IN OTHER NEWS
The Tribeca Film Festival (April 16 through 27) has announced the members of its seven juries, 33 in all, including Toni Collette, Lake Bell, Whoopi Goldberg, Heather Graham, Jeff Goldblum, Anton Yelchin and more.
Lisa Cholodenko will be the guest director at this year’s Los Angeles Film Festival (June 11 through 19).
Bergman Week will be taking place on the island of Fårö from June 23 through 29 and among the guests will be Bille August, Catherine Breillat and Richard Ayoade. Jorn Rossing Jensen reports for Cineuropa.
“Sicily’s Taormina Film Festival [June 14 through 21] will celebrate its 60th edition with an homage celebrating the nearly 60-year career of acclaimed actress and celebrated former pin-up girl Claudia Cardinale.” Eric J. Lyman has details in the Hollywood Reporter.
New York. “A euphoric swirl of sherbet colors, Jacques Demy’s Hollywood-musical homage The Young Girls of Rochefort (1967) elevates even the most mundane actions to the spectacular,” writes Melissa Anderson in the Voice. “Simply crossing the street occasions an ecstatic choreography of cartwheeling and front-flipping passersby.” Adds Time Out‘s Keith Uhlich: “Freshly restored to eye-popping vibrancy for a weeklong run at BAM, it’s perhaps the finest of the great French director’s paeans to heedless romanticism.” Starts Friday.
This week’s recommendations from the L: Aaron Cutler on Andy Warhol‘s Lonesome Cowboys (1968, tomorrow, Film Forum), Jordan Cronk on Thom Andersen and Noël Burch’s Red Hollywood (1996, this weekend, Film Society of Lincoln Center; more on the Art of the Real series in a forthcoming entry) and Jeremy Polacek on François Truffaut’s Small Change (1976, Tuesday, Film Forum).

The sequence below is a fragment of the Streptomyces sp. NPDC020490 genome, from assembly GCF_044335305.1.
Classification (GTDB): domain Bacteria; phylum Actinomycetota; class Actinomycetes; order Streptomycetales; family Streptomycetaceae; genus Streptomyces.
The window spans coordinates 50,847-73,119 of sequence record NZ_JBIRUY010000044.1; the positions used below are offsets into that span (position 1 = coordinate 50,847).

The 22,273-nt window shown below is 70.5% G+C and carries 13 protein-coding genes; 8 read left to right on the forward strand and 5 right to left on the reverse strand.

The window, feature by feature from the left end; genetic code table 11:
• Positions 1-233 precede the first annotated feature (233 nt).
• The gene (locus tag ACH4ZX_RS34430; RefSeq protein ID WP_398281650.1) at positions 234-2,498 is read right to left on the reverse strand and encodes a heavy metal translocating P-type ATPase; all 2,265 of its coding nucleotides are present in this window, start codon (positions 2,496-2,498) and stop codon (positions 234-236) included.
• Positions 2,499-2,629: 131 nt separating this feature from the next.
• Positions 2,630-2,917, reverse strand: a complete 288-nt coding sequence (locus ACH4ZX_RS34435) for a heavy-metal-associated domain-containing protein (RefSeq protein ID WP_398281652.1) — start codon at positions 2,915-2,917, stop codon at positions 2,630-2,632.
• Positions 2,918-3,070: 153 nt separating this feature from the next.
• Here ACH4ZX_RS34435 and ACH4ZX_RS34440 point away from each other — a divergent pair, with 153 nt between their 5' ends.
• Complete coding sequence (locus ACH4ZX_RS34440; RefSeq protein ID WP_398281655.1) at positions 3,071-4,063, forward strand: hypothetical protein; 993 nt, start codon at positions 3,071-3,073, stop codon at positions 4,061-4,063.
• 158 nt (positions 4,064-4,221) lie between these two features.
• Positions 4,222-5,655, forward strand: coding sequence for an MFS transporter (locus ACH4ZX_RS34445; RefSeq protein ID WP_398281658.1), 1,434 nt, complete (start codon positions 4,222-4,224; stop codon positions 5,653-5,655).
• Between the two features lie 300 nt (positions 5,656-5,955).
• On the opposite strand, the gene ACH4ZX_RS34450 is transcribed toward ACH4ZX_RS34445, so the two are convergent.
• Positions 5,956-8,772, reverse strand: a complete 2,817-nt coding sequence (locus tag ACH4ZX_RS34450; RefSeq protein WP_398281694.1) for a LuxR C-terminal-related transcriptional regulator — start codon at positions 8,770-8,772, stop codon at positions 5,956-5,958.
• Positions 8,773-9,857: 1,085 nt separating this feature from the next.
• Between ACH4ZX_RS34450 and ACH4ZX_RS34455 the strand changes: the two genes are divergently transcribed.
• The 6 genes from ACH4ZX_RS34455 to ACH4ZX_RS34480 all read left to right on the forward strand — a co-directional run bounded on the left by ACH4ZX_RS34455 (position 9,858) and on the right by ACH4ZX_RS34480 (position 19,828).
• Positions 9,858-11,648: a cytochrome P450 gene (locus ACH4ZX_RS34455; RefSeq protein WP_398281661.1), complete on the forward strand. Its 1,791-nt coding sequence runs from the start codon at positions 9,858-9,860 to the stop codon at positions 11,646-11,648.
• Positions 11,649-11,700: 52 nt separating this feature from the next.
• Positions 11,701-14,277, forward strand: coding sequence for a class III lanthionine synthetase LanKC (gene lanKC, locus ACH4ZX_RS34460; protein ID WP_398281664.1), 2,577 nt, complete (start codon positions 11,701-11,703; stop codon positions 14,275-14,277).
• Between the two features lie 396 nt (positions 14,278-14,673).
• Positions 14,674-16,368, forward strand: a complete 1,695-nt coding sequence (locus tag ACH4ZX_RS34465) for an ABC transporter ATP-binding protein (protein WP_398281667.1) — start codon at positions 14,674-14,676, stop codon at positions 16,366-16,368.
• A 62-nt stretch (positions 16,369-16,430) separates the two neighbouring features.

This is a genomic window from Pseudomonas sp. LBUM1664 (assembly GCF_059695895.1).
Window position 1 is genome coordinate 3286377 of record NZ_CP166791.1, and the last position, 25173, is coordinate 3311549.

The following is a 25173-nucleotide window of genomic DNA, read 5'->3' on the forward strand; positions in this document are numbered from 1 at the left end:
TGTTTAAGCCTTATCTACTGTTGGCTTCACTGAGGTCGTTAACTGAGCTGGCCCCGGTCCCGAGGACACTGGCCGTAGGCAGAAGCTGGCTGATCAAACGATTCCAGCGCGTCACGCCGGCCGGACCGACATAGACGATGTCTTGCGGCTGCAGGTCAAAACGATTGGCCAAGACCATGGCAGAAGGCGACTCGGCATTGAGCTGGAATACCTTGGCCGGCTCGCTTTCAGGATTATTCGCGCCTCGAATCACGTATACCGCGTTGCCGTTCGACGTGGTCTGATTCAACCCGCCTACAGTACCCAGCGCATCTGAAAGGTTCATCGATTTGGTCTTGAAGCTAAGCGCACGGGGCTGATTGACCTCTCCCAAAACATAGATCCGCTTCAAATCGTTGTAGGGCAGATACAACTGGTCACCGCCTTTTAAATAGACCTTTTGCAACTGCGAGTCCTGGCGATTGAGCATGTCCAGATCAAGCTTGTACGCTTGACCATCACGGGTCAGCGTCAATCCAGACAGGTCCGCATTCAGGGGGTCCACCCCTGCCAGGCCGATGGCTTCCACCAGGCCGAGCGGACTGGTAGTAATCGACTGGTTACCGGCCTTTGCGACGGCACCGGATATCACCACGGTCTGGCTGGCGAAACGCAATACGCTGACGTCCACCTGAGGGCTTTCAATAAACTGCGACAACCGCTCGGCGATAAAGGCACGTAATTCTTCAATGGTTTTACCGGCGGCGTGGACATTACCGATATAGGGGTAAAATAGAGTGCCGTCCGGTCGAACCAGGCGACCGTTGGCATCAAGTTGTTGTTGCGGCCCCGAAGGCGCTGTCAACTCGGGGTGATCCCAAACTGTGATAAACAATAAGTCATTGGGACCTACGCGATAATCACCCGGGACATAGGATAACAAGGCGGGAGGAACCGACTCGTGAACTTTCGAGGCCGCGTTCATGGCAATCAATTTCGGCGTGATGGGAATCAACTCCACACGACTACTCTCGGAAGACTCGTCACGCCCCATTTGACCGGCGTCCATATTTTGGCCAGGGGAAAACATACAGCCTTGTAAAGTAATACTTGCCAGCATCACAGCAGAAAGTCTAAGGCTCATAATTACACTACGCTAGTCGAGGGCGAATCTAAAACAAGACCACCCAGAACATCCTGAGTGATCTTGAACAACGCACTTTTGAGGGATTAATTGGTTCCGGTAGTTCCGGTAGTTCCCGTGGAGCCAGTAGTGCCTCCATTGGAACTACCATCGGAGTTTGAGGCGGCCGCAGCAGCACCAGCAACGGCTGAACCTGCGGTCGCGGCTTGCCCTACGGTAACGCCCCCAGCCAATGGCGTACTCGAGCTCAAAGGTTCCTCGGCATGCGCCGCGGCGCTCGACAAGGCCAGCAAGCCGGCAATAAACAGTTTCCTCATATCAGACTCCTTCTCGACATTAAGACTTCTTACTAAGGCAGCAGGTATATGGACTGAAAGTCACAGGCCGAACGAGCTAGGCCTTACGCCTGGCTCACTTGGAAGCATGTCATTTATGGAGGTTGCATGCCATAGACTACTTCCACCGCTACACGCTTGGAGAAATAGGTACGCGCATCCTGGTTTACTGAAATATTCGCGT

Los Angeles. Tomorrow night, Andy Rector presents Godard‘s In the Black of Time (2002) and Danièle Huillet and Jean-Marie Straub’s Workers, Peasants (2001) at CalArts.
Cinefamily presents a tribute to the Mayses brothers this weekend.
Paris. From Chris Marker: Notes from the Era of Imperfect Memory: “Le Dépays, almost unfindable today, is a book of photos and texts devoted to Japan, in which—in the words of Marker—the text comments on the images as much as the images illustrate the text. In agreement with the artist, Étienne Sandrin has implemented a stage version of this book, which was presented in Japan in 2012. The piece is a reading for two voices, which he will present in Paris with Catherine Belkhodja, actress for Chris Marker notably in Level Five and Silent Movie.” Tomorrow evening.
Vienna. Starting today, the Austrian Film Museum will be celebrating the 100th anniversary of Marguerite Duras’s birth with a retrospective that runs through May 8.
IN THE WORKS